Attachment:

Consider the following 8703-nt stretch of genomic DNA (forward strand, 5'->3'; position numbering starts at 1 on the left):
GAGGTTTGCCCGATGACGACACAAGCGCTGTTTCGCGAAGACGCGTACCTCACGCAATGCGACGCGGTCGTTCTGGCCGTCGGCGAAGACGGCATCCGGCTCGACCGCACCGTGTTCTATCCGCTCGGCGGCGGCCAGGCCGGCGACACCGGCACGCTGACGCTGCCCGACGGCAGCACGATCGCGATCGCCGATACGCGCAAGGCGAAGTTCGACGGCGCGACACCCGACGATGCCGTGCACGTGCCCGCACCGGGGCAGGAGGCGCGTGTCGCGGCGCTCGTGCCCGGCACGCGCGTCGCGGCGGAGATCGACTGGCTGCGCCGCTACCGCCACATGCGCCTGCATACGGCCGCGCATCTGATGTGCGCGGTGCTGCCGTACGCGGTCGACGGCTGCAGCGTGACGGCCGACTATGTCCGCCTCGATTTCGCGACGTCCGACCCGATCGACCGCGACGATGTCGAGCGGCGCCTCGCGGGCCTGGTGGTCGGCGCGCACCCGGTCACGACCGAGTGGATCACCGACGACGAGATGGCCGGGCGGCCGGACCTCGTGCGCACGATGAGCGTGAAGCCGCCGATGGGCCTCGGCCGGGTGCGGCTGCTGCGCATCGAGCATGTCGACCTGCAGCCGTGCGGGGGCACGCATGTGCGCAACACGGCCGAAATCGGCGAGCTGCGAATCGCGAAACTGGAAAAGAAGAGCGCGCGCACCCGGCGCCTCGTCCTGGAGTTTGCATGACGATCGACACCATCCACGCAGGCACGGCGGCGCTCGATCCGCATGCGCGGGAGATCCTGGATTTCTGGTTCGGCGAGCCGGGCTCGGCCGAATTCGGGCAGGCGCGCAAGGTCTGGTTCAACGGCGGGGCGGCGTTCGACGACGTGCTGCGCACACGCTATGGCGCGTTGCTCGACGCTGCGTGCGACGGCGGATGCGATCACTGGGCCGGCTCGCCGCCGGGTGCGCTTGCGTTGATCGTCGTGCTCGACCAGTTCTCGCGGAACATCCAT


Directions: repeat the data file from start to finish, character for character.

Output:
Consider the following 8703-nt stretch of genomic DNA (forward strand, 5'->3'; position numbering starts at 1 on the left):
GAGGTTTGCCCGATGACGACACAAGCGCTGTTTCGCGAAGACGCGTACCTCACGCAATGCGACGCGGTCGTTCTGGCCGTCGGCGAAGACGGCATCCGGCTCGACCGCACCGTGTTCTATCCGCTCGGCGGCGGCCAGGCCGGCGACACCGGCACGCTGACGCTGCCCGACGGCAGCACGATCGCGATCGCCGATACGCGCAAGGCGAAGTTCGACGGCGCGACACCCGACGATGCCGTGCACGTGCCCGCACCGGGGCAGGAGGCGCGTGTCGCGGCGCTCGTGCCCGGCACGCGCGTCGCGGCGGAGATCGACTGGCTGCGCCGCTACCGCCACATGCGCCTGCATACGGCCGCGCATCTGATGTGCGCGGTGCTGCCGTACGCGGTCGACGGCTGCAGCGTGACGGCCGACTATGTCCGCCTCGATTTCGCGACGTCCGACCCGATCGACCGCGACGATGTCGAGCGGCGCCTCGCGGGCCTGGTGGTCGGCGCGCACCCGGTCACGACCGAGTGGATCACCGACGACGAGATGGCCGGGCGGCCGGACCTCGTGCGCACGATGAGCGTGAAGCCGCCGATGGGCCTCGGCCGGGTGCGGCTGCTGCGCATCGAGCATGTCGACCTGCAGCCGTGCGGGGGCACGCATGTGCGCAACACGGCCGAAATCGGCGAGCTGCGAATCGCGAAACTGGAAAAGAAGAGCGCGCGCACCCGGCGCCTCGTCCTGGAGTTTGCATGACGATCGACACCATCCACGCAGGCACGGCGGCGCTCGATCCGCATGCGCGGGAGATCCTGGATTTCTGGTTCGGCGAGCCGGGCTCGGCCGAATTCGGGCAGGCGCGCAAGGTCTGGTTCAACGGCGGGGCGGCGTTCGACGACGTGCTGCGCACACGCTATGGCGCGTTGCTCGACGCTGCGTGCGACGGCGGATGCGATCACTGGGCCGGCTCGCCGCCGGGTGCGCTTGCGTTGATCGTCGTGCTCGACCAGTTCTCGCGGAACATCCAT